Here's What 7,707 Years Of Wisdom From America's Centenarians Tell Us


Photographer Paul Mobley has met countless celebrities over the years, but says he’s never felt more awestruck than when he was shooting centenarians for his latest project.

“When I’m sitting in a room with a 115-year-old woman or a 110-year-old-man, I thought to myself, I had more tingles than when I photographed a famous rock star or actor or actress,” Mobley told The Huffington Post.

Paul Mobley

Mobley is the co-author of an upcoming photography book, entitled “If I Live To Be 100: The Wisdom Of Centenarians,” in which he had the “honor” of meeting 75 of the oldest people across the nation.

He traveled all 50 states, meeting people between the ages of 100 and 116, to learn their secrets to longevity and their advice for a life well-lived. The result? A whopping 7,707 years of combined wisdom at his disposal.

“Every one of them gave me the best advice and it was just basic advice that we’ve all learned but maybe have forgotten about as we’ve gotten older and the world has changed,” the 50-year-old photographer said.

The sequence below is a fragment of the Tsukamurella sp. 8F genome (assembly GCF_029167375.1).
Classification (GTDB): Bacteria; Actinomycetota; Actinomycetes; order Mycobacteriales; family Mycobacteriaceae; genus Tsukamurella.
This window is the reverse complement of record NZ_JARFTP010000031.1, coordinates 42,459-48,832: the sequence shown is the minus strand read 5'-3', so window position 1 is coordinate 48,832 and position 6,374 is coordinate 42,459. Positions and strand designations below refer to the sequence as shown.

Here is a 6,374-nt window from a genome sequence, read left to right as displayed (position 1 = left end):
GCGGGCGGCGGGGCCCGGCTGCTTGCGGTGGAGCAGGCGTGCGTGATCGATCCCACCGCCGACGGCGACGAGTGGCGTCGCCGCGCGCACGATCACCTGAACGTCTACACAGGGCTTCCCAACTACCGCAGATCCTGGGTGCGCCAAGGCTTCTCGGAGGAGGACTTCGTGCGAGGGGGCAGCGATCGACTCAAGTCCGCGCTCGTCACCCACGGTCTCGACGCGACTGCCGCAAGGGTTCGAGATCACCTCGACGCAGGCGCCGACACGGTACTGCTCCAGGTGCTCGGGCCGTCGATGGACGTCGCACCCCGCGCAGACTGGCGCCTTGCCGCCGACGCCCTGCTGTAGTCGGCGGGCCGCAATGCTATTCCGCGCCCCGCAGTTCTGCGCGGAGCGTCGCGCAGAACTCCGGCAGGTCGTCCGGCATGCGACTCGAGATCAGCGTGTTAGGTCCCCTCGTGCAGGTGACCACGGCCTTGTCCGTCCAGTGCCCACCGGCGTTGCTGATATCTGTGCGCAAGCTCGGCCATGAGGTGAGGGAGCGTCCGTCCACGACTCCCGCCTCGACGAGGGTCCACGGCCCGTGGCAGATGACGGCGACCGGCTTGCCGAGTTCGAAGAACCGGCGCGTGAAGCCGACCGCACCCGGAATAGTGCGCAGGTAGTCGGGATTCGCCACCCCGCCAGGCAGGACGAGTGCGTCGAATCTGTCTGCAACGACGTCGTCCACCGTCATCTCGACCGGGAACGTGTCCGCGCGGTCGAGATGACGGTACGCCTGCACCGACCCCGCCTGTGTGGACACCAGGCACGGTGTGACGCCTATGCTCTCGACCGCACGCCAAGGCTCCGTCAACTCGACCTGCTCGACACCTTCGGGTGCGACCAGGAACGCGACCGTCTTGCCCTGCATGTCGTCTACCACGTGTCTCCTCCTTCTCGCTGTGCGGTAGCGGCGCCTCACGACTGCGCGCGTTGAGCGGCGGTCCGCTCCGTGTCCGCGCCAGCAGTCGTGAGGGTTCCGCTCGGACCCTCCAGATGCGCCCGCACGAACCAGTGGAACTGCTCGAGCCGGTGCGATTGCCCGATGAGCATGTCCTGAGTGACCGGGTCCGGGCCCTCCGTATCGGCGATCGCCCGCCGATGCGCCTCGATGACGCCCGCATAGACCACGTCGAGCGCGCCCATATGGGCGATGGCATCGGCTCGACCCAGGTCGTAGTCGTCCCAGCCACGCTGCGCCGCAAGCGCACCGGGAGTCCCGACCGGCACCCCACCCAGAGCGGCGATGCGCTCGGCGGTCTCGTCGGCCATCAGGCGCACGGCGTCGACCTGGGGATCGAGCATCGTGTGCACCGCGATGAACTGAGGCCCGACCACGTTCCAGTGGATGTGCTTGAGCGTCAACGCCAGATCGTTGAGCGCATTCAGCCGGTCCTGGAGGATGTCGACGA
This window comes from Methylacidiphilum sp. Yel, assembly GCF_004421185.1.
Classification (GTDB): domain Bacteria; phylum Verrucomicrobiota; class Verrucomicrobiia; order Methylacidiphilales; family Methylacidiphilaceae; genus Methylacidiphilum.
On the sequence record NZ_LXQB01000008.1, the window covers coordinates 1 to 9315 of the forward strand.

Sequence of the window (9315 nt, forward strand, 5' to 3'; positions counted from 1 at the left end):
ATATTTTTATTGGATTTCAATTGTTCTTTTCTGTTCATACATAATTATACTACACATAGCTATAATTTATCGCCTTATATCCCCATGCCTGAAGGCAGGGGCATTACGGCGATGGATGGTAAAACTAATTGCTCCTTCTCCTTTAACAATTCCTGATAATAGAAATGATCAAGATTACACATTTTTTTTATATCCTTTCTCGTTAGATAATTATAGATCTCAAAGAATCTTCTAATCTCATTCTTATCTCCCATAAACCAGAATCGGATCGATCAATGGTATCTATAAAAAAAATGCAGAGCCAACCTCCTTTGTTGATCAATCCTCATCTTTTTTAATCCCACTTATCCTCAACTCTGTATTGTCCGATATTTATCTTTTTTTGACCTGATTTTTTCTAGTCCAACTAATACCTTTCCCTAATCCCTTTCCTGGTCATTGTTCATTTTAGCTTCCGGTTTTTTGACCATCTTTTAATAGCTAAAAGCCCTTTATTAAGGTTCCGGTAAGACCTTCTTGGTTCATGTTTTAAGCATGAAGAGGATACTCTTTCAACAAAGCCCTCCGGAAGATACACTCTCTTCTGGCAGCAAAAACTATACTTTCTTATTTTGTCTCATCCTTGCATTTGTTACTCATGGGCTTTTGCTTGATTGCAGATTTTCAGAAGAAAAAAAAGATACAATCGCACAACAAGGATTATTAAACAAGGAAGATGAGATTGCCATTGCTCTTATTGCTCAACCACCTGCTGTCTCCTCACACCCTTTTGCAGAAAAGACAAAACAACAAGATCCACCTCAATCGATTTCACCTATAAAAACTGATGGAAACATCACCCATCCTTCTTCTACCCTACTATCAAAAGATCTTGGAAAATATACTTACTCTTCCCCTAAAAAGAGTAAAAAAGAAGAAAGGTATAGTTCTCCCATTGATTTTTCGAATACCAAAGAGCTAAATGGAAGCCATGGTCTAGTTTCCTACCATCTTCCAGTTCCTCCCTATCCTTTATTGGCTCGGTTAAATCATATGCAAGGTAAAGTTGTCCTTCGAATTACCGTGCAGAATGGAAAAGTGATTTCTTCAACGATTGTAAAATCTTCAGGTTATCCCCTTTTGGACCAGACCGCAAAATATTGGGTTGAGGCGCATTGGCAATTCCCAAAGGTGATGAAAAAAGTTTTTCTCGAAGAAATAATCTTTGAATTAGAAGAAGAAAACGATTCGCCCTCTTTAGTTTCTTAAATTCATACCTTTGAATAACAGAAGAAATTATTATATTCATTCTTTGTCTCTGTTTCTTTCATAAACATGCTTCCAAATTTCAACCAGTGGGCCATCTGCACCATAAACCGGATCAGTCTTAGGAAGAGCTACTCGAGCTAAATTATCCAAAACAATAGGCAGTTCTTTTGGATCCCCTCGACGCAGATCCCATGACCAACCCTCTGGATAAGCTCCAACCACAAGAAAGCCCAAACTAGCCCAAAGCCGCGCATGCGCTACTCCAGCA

“To try and live a good clean life or do a hard day’s work. Be kind to your friends and neighbors. Don’t miss the hellos. When u shake someone’s hand, look them in the eye,” he said. “Stuff that is so basic, but when you really think about it, it really is what matters.”

He noted that all centenarians had two things in common: they stayed active throughout their lives and made sure they had something to look forward to every single day ― whether it was a call from a loved one or playing pool with a friend. In addition, after researching the book, Mobley says he believes longevity is just 30 percent genetics and 70 percent how you live your life.

“If you sit on your couch, lose contact with friends and don’t stay active, you go pretty quick,” he said.

Mobley says he’s fascinated by elders ― a tremendous untapped source of wisdom that few take the time to acknowledge.

“I think that elders, in general, are passed by,” Mobley said. “I found specifically in my travels that no one really seems to want to talk to them and listen to what they have to say... If people would take the time to listen, they’d be surprised.”

In the book, which comes out on October 11th, Mobley shares stunning photographs of the elders ― wrinkles and all ― plus their best advice. Here are some of the portraits:

Irving Olson
Josefina Sadama
Inez Harris and Venice Shaw
Bernard and Beatrice Hirsh
Audrey James
Les Fritz

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